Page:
So he imagined violence.  The fear of emotion, the control–yes it’s scary when the floodgates open, since it’s the first time he had done this, he didn’t know what was going to happen–though it’s interesting that he had imagined it.  How could he have known, in the town where men did not cry?  Maybe there was a good reason.  Maybe they would have been violent.  I don’t think so, but from his point of view, how could he have known any different.  The thing is, by not crying, by not letting emotion out, he remains closed up.  Being closed up means that other people, and the rest of the world, will be always closed off for you, because you cannot touch them.  It’s also interesting that this man, he did not leave home to escape–he left home to be able to cry.

At the end of the ride–I’m thinking it’s the very last stop, but it could just be the end of his ride–he gets off the train.  “And through the streets and in all the places he lived in later on/He walked, himself at last, a man among men,/with such radiance that everyone looked up and wondered.”    Now personally I find that last line a little bit over the top.  I mean EVERYONE looked up and wondered?  It’s like he turned to Jesus in the last line suddenly.  (Especially the looking up, like he was floating in the air or something.)  But other people quite like this line, and I don’t really want to be a spoilsport.  Poetry isn’t meant to be literal–ok ok.  But I like the rest, how he was a man among men–that crying made him be not only equals, but also part of a community (keep in mind, in his old town, we don’t see a soul–nobody is sending him off.)  The radiance is in being open–emotions flow through him rather than getting dammed up–others can access him, it also makes a sort of resonant person–when the feelings are right there, it’s easier to listen.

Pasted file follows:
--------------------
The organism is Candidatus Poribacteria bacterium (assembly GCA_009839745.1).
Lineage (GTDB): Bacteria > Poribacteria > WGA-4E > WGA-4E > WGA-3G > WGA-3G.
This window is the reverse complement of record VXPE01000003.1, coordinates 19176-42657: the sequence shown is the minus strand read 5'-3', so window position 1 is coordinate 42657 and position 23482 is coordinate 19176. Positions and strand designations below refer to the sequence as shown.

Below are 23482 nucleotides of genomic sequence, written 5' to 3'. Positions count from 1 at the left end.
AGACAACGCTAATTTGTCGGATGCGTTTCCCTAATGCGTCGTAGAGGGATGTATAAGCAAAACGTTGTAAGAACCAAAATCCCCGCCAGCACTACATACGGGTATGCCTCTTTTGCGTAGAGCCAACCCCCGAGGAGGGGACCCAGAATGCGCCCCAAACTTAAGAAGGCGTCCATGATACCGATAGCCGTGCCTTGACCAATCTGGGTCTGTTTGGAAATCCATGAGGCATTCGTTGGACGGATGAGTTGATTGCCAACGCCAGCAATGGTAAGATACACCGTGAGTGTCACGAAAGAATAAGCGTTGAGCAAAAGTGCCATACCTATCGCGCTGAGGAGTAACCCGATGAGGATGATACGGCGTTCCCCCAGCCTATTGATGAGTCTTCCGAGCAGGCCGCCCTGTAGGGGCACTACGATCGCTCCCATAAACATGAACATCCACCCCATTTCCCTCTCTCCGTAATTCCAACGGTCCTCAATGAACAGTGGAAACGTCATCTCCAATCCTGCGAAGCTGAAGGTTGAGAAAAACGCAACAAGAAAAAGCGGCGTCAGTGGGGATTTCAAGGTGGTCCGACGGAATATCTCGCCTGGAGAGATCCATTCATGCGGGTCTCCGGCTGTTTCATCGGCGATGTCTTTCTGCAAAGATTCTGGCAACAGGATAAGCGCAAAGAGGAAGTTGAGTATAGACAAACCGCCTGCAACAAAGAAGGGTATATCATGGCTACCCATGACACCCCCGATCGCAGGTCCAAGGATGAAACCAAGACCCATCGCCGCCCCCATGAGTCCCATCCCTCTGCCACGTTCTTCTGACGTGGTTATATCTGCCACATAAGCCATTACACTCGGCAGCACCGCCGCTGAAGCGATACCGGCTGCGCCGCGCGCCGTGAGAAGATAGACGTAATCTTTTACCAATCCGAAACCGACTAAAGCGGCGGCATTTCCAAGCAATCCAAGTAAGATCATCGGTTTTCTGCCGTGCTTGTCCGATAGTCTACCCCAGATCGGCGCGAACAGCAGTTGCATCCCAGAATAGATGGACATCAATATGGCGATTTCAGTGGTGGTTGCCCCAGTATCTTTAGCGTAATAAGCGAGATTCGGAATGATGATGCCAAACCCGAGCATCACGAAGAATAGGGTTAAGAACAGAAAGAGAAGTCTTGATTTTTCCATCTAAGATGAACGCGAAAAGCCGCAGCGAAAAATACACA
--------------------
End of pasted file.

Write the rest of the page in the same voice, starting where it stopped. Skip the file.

Yes, I read this poem on my plane trip here.  I marvel at the bravery of people going into unknown places with no leads, no plans, just a new life they want, and they figure out how to make it work for them.  Personally, I don’t trust my ability to quickly form connections enough to do that experiment again, but I suspect that doing the blank-slate-move would be good for me, if I were brave enough to do it.

We only have a few such transitions in our lives like that, and some people have none at all.  But I wonder, with each move–whether it be in a space or a new relationship, do we purge the things we held back in the last one?  There’s something about weeping and being open and honest like that which is so fundamentally healthy, and so fundamentally difficult to do at the same time.  I mean I’m not the most masculine man in the world, but at the same time, crying is hard for me to do–not because I’m afraid of it, but it’s hard to do naturally I guess.

This poem has less of a specific experience, and more of a universal one.  I absolutely love it–it reminds me that transitions always seem harder than they are, that transitions are natural, and we all need to take that train trip now and then.